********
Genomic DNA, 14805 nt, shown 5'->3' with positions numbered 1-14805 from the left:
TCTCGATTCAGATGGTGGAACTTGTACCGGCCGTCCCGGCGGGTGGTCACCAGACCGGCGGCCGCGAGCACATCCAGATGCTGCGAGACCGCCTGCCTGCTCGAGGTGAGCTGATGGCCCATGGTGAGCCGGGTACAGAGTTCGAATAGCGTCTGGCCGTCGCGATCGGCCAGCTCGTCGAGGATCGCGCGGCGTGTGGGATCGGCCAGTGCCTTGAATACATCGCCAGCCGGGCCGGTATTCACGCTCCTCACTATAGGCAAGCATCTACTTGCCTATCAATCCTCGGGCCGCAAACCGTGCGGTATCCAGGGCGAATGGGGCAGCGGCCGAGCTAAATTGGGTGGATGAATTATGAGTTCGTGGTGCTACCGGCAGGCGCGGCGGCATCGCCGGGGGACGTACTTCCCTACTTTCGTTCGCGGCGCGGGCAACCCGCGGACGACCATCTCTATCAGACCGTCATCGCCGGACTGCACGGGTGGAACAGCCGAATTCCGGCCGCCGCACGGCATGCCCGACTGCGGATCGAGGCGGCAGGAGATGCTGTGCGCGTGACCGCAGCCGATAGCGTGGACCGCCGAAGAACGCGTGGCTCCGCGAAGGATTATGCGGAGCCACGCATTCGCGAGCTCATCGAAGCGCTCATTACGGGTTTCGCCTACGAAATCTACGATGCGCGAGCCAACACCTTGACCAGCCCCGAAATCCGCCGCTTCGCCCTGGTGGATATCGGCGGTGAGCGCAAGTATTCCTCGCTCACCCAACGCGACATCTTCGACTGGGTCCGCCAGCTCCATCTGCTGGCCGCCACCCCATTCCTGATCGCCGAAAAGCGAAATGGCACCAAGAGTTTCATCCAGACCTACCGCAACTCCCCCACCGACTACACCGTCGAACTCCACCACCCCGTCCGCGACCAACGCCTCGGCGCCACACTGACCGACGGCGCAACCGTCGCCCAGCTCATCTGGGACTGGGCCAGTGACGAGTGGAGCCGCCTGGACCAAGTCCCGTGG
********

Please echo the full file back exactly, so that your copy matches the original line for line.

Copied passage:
Genomic DNA, 14805 nt, shown 5'->3' with positions numbered 1-14805 from the left:
TCTCGATTCAGATGGTGGAACTTGTACCGGCCGTCCCGGCGGGTGGTCACCAGACCGGCGGCCGCGAGCACATCCAGATGCTGCGAGACCGCCTGCCTGCTCGAGGTGAGCTGATGGCCCATGGTGAGCCGGGTACAGAGTTCGAATAGCGTCTGGCCGTCGCGATCGGCCAGCTCGTCGAGGATCGCGCGGCGTGTGGGATCGGCCAGTGCCTTGAATACATCGCCAGCCGGGCCGGTATTCACGCTCCTCACTATAGGCAAGCATCTACTTGCCTATCAATCCTCGGGCCGCAAACCGTGCGGTATCCAGGGCGAATGGGGCAGCGGCCGAGCTAAATTGGGTGGATGAATTATGAGTTCGTGGTGCTACCGGCAGGCGCGGCGGCATCGCCGGGGGACGTACTTCCCTACTTTCGTTCGCGGCGCGGGCAACCCGCGGACGACCATCTCTATCAGACCGTCATCGCCGGACTGCACGGGTGGAACAGCCGAATTCCGGCCGCCGCACGGCATGCCCGACTGCGGATCGAGGCGGCAGGAGATGCTGTGCGCGTGACCGCAGCCGATAGCGTGGACCGCCGAAGAACGCGTGGCTCCGCGAAGGATTATGCGGAGCCACGCATTCGCGAGCTCATCGAAGCGCTCATTACGGGTTTCGCCTACGAAATCTACGATGCGCGAGCCAACACCTTGACCAGCCCCGAAATCCGCCGCTTCGCCCTGGTGGATATCGGCGGTGAGCGCAAGTATTCCTCGCTCACCCAACGCGACATCTTCGACTGGGTCCGCCAGCTCCATCTGCTGGCCGCCACCCCATTCCTGATCGCCGAAAAGCGAAATGGCACCAAGAGTTTCATCCAGACCTACCGCAACTCCCCCACCGACTACACCGTCGAACTCCACCACCCCGTCCGCGACCAACGCCTCGGCGCCACACTGACCGACGGCGCAACCGTCGCCCAGCTCATCTGGGACTGGGCCAGTGACGAGTGGAGCCGCCTGGACCAAGTCCCGTGG